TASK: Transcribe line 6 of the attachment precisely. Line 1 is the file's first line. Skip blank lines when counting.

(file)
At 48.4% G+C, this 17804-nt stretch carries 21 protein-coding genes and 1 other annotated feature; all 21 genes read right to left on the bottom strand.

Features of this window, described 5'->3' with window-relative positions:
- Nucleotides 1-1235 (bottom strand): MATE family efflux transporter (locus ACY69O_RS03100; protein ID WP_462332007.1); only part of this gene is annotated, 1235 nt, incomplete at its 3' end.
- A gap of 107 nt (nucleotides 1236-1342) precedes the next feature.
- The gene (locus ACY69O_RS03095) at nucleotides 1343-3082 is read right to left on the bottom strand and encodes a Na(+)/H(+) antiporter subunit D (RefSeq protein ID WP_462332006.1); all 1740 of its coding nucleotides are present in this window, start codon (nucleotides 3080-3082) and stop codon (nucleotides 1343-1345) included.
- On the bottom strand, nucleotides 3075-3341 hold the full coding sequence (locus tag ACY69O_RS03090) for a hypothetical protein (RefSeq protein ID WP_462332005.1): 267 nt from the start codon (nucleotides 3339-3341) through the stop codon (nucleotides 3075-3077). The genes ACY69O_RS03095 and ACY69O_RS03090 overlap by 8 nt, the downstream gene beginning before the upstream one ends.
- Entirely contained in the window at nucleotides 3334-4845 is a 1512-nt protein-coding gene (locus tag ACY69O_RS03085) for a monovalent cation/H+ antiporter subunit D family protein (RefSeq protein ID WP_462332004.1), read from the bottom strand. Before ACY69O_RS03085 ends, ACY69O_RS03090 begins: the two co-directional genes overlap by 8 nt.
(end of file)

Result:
- On the bottom strand, nucleotides 3075-3341 hold the full coding sequence (locus tag ACY69O_RS03090) for a hypothetical protein (RefSeq protein ID WP_462332005.1): 267 nt from the start codon (nucleotides 3339-3341) through the stop codon (nucleotides 3075-3077). The genes ACY69O_RS03095 and ACY69O_RS03090 overlap by 8 nt, the downstream gene beginning before the upstream one ends.